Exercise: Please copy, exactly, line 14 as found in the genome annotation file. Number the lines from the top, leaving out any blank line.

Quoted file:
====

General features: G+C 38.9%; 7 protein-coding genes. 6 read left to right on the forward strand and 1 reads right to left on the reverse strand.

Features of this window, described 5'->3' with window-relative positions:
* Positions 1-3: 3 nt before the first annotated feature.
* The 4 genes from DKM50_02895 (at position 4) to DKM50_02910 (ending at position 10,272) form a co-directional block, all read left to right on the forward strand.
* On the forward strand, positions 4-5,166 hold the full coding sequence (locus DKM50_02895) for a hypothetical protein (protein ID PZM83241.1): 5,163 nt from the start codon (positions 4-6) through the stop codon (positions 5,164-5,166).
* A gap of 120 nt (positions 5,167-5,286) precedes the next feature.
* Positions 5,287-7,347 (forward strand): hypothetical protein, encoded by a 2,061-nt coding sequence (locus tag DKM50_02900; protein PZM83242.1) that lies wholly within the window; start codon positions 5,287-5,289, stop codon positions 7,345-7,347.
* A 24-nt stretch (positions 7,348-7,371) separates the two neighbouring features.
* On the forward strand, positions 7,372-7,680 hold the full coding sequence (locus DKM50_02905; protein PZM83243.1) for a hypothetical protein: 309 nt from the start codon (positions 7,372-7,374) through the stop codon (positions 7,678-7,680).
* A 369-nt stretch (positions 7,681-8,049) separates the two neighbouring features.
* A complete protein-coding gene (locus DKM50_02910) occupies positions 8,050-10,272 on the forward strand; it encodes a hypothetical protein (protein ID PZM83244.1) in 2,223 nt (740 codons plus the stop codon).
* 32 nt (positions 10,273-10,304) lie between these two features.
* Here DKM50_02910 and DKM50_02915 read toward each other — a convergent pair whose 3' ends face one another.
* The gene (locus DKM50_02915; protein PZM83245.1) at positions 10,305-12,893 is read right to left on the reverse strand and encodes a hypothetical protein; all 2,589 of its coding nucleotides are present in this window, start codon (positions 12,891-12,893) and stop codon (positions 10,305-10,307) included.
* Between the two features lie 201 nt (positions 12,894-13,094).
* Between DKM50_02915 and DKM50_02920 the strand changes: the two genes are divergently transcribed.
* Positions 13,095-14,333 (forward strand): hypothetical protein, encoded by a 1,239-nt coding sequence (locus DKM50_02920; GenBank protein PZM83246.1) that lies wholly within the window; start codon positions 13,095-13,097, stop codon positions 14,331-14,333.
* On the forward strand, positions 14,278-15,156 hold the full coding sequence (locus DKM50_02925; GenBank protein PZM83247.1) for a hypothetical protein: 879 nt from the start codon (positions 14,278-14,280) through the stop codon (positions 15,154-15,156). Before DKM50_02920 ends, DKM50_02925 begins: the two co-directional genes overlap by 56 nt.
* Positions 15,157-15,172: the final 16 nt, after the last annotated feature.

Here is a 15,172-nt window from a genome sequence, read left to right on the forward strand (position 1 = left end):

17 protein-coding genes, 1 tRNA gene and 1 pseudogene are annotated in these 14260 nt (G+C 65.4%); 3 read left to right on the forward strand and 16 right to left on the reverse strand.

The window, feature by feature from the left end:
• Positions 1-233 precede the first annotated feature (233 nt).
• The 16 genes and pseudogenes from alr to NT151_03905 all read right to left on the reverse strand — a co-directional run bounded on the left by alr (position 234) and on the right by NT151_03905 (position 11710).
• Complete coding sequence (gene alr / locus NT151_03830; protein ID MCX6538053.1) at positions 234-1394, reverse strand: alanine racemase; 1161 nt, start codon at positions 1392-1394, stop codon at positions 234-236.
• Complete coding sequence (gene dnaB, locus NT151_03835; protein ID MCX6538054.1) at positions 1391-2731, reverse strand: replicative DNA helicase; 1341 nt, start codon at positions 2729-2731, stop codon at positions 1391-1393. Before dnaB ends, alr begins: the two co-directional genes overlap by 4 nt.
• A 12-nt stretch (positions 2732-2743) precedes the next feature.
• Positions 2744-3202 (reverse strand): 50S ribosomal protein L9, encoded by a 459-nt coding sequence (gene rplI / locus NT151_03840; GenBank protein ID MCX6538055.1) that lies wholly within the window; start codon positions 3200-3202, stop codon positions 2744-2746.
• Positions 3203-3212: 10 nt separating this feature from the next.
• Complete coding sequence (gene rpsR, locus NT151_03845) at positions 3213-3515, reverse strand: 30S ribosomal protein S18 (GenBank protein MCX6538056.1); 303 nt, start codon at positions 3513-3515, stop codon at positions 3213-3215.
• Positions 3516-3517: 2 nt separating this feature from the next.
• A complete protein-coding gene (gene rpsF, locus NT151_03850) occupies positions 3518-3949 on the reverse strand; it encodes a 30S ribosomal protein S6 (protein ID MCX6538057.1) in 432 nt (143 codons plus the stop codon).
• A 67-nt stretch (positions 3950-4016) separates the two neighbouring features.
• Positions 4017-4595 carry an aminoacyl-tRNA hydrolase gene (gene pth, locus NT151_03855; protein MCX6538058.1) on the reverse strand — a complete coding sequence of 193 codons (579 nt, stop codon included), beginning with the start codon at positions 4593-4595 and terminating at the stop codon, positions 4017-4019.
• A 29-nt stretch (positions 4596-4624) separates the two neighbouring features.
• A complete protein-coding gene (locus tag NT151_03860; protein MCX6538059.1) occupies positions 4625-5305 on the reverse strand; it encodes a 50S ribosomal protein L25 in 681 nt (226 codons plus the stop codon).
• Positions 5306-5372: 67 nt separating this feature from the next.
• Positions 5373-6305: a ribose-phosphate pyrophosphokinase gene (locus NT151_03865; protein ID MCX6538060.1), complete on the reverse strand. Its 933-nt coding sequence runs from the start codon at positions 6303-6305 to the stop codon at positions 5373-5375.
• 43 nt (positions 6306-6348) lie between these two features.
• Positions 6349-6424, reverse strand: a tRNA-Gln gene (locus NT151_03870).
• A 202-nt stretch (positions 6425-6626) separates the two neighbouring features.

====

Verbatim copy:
* The gene (locus DKM50_02915; protein PZM83245.1) at positions 10,305-12,893 is read right to left on the reverse strand and encodes a hypothetical protein; all 2,589 of its coding nucleotides are present in this window, start codon (positions 12,891-12,893) and stop codon (positions 10,305-10,307) included.